A top congressional Democrat says he would support the use of military force to topple Iraqi President Saddam Hussein. Congressman Richard Gephardt of Missouri, the leader of Democrats in the House of Representatives, made the comment in a speech in Washington Tuesday.

Many Democrats have questioned the wisdom of using military force against Iraq. So it was somewhat surprising that Congressman Gephardt told the Council on Foreign Relations here in Washington that he would be willing to support military action to oust the Iraqi leader.

"Saddam Hussein survives by repressing his people and feeding on a cult of victimization," he said. "He is clearly not a victim, and I share the president's resolve to confront this menace head on. We should use diplomatic tools where we can but military means where we must to eliminate the threat he poses to the region and our own security."

Congressman Gephardt is considering a run for president in 2004. His latest comments on Iraq are in stark contrast to the stand he took in 1991 when he opposed the use of U.S. troops to remove Iraqi forces from Kuwait.

"History shows that even brutal dictators have been toppled and defeated by sanctions," he said. "Sanctions are force! Sanctions are effective!"

In a wide-ranging speech in which he sounded very much like a presidential candidate, Mr. Gephardt praised President Bush's handling of the war in Afghanistan. But he also urged the administration to turn away from isolationism and build more partnerships with other countries and international organizations.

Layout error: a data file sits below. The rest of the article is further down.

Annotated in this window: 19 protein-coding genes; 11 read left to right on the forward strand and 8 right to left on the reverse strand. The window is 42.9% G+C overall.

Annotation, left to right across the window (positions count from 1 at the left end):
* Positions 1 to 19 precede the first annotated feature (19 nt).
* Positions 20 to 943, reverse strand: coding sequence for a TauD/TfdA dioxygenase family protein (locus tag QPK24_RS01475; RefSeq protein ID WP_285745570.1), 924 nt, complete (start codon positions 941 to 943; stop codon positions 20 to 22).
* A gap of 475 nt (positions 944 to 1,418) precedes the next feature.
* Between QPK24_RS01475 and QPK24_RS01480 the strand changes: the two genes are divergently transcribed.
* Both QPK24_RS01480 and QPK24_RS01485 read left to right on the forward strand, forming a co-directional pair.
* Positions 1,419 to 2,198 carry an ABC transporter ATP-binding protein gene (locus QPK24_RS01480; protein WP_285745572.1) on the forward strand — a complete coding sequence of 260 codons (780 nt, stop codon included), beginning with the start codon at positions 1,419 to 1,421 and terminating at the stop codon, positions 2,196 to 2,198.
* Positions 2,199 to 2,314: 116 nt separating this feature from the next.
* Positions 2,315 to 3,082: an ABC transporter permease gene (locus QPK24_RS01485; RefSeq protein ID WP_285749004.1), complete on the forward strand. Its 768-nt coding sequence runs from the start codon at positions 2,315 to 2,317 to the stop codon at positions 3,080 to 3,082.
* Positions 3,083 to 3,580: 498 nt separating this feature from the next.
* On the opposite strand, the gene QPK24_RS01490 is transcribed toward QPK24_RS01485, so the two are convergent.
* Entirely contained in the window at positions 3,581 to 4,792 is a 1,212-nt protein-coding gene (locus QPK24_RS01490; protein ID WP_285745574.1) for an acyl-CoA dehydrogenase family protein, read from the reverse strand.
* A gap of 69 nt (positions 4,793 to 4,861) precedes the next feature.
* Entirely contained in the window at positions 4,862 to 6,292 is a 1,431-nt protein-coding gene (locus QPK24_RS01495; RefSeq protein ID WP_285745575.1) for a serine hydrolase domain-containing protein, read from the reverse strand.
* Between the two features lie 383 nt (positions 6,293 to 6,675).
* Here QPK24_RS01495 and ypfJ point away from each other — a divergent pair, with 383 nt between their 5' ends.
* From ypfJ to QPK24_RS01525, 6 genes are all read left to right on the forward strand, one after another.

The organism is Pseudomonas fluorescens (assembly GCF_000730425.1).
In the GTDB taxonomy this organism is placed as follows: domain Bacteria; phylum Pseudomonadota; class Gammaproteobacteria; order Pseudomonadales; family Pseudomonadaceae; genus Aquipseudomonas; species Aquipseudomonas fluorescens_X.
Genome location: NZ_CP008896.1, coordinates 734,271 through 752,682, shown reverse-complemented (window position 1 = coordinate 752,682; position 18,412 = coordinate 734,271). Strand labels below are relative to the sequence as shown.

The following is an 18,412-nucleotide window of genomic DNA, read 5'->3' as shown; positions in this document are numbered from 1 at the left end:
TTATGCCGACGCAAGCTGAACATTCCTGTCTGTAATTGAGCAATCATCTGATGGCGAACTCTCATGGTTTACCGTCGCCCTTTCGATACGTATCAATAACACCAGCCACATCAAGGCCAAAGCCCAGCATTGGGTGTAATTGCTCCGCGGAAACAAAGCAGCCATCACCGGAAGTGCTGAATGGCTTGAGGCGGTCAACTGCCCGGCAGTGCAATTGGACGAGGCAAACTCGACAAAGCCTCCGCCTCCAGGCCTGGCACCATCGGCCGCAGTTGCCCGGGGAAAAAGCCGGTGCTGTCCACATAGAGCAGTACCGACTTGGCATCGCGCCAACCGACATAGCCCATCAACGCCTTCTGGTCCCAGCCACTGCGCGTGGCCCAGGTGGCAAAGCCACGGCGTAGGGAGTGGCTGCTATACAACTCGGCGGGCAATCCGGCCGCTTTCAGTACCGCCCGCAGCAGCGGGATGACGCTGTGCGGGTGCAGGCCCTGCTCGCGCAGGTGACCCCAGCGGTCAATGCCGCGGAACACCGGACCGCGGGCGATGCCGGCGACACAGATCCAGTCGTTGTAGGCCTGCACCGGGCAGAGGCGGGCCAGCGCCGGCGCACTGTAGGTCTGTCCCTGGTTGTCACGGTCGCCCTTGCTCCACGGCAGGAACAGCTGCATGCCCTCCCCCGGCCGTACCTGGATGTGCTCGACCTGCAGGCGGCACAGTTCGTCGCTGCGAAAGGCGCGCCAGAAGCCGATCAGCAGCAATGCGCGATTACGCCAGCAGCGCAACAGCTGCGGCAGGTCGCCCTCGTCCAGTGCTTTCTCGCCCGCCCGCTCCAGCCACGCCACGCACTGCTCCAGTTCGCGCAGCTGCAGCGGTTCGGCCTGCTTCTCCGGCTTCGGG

On the home front, Congressman Gephardt was critical of what he believes has been the Bush administration's slow response to homeland security concerns in the aftermath of last September's terrorist attacks.

"Almost nine months after September 11, America still has not crafted and accepted a strategy to significantly strengthen our nation's security despite a series of recent warnings from our own government," he said.

Mr. Gephardt is urging the president to make Homeland Security Director Tom Ridge a member of the cabinet, increase his budget authority and make him more responsive to members of Congress.

The congressman's speech touched on a range of foreign policy and security issues including foreign aid, modernizing the military and fighting the spread of AIDS in Africa.

Mr. Gephardt will decide on a presidential run after the congressional midterm elections in November. That decision is complicated by the possibility that Democrats could gain enough seats to win back control of the House, putting the Missouri congressman in line to become the next Speaker of the House.